Sandidge: They stay together in all of their core courses so they continue to collaborate and learn together throughout the program. We have a department Facebook group where they will stay in touch, and you can tell they are all still very connected, even after graduation. They are required to come to campus the first summer of the program to go through an intensive clinical internship fondly called “bootcamp”! They truly bond during that time and really work together!
Participant: Do you do an orientation to help students get comfortable with the technology prior to the course?
Green: Students are required to complete an orientation. Jan has done a great job preparing students for the requirements within the program. Our university also offers free software and video training for students. There are video tutorials provided by the IT department.
Sandidge: Typically one of the instructors who has the students their very first semester will set up a dry run to get the students acquainted with the technology before the first day of classes. Our Division of Extended Learning and Outreach also has many tutorials set up that I refer them to in order to get acquainted with the university technology they will encounter. Once the program begins, I do a full orientation to the program and answer their questions. Our IT department is also wonderful and is available for extended hours to help students. If a student encounters a problem, they simply call IT and they help them through it. Students rave about our IT help desk for sure!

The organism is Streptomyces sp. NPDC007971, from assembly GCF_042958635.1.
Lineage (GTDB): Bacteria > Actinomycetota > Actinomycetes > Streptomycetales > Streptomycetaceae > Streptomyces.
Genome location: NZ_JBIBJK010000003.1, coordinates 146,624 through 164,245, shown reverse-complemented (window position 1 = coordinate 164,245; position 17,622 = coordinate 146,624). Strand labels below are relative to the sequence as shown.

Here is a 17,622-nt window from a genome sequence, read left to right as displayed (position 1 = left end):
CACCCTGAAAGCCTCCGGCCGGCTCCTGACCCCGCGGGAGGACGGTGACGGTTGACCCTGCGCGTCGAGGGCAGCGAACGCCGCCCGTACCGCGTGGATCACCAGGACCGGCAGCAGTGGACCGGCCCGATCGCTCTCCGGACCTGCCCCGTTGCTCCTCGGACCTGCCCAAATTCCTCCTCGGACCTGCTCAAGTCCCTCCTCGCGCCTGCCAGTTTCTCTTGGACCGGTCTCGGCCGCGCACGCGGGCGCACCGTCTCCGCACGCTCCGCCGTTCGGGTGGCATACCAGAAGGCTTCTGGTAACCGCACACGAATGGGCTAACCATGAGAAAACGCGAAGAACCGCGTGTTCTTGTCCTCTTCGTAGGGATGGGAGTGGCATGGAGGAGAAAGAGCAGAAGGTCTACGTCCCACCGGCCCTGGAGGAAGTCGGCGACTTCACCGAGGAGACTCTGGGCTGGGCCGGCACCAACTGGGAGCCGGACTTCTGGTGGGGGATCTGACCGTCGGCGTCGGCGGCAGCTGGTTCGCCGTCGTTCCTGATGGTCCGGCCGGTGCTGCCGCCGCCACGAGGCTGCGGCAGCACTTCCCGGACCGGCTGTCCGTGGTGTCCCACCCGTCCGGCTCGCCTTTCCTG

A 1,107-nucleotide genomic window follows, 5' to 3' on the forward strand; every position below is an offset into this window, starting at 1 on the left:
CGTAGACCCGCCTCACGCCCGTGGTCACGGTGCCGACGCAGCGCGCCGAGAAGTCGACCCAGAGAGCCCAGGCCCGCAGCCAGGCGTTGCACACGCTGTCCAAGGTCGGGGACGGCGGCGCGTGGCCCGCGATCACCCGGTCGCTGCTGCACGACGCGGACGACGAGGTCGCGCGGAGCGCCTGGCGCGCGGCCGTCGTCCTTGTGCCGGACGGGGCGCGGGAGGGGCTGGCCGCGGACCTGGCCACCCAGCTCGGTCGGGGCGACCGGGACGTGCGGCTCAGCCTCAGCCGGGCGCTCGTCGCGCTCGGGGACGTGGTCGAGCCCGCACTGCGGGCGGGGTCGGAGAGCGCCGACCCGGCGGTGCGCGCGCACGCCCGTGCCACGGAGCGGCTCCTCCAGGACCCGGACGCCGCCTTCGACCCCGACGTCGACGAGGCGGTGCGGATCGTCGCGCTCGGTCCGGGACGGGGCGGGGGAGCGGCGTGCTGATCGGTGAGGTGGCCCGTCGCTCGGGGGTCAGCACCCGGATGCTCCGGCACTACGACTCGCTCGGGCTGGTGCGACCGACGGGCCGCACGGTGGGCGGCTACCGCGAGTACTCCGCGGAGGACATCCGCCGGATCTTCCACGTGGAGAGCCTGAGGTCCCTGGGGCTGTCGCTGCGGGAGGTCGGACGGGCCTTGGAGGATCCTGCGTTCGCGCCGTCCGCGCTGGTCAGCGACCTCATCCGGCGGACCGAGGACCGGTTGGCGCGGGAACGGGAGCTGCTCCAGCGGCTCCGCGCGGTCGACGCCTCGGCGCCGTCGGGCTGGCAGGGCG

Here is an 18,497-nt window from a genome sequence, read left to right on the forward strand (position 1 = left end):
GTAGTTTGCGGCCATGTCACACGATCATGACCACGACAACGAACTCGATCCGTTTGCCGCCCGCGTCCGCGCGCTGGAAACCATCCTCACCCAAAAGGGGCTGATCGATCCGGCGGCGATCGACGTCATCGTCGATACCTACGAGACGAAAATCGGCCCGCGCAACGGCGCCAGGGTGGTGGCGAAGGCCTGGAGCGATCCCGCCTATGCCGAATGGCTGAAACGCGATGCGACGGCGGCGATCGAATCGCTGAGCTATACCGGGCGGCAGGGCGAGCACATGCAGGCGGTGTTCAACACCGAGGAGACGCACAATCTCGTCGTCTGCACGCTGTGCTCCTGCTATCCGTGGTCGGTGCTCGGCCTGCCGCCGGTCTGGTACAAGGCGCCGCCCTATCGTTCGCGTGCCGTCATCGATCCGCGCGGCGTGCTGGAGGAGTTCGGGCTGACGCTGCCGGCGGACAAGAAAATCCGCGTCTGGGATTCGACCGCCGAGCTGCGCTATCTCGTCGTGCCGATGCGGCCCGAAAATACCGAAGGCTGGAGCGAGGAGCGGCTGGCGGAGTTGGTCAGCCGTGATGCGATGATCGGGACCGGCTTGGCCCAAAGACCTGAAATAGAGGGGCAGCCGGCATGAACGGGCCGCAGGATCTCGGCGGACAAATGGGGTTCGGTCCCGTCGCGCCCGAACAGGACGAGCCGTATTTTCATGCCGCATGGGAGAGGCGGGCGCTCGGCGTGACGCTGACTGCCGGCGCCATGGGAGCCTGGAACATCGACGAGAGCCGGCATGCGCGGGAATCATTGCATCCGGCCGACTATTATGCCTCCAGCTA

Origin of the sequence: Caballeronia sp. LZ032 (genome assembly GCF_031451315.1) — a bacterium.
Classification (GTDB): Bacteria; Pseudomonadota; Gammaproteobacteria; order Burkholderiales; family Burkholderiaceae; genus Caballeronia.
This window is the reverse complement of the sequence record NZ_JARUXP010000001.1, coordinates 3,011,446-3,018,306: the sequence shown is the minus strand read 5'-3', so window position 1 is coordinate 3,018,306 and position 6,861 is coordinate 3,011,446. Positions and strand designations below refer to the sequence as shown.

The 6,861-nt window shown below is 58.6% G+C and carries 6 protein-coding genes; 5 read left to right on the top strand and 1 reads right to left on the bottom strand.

Participant: What does your clinical component look like?
Green: When students accept admission to the distance program, they also agree to completion of a clinical “bootcamp” during a summer term of their enrollment.
Brindle: Some introduction to clinical activities is required in some core content classes. For example, I require dysphagia students to do a motor speech exam, demonstrate sensorimotor integration activities, and administer a dysphagia evaluation as part of the course, to prepare them for clinic. I do not grant clinical competencies there.
Sandidge: Once they successfully complete [the clinical “bootcamp”], they then do two or three externships back in their home area.
Participant: What are the advantages of online learning compared to face-to-face learning formats in stimulating active learning?
Green: Most of our students in the distance program are second-degree seekers, so the distance format allows them the flexibility of working, etcetera, while pursuing their degree or leveling classes. We offer a full-time distance graduate program as well as part-time.
Participant: What are some challenges/frontiers for the future?
Green: Staying in the know about technology is always something that keeps us on our toes. Technology is sometimes changed as soon as we get a handle on the previous version. The benefit is that it keeps us creative, innovative and flexible.
Brindle: Managing chat times with students living [in places] from Morocco to California can be a challenge.
Sandidge: The biggest challenge we have is in setting up externships throughout the world wherever our students live. Because contracts are required with those sites, we find occasionally there is no way to enter into an agreement. Almost always it will work out, but not without much effort and legal consult. I expect this to only get worse as we live in a legal world now. The reasons for not working out usually have to do with state laws beyond anyone’s control.
Participant: Can you suggest any additional strategies to engage learners when there is a lack of participation?
Green: I honestly reach out and have a heart-to-heart with students. Jan and I have worked together to talk to students, which is helpful. I think social media sometimes make people feel as though there can be some anonymity within distance education, or they can “lurk” in class. By collaborating as a team, we can catch students early and reach out to them by setting up a phone meeting to find out what barriers may be keeping them from participating. For example, when our New York City students had Hurricane Sandy, some students were not as active because they were logging in from McDonald’s on their phones.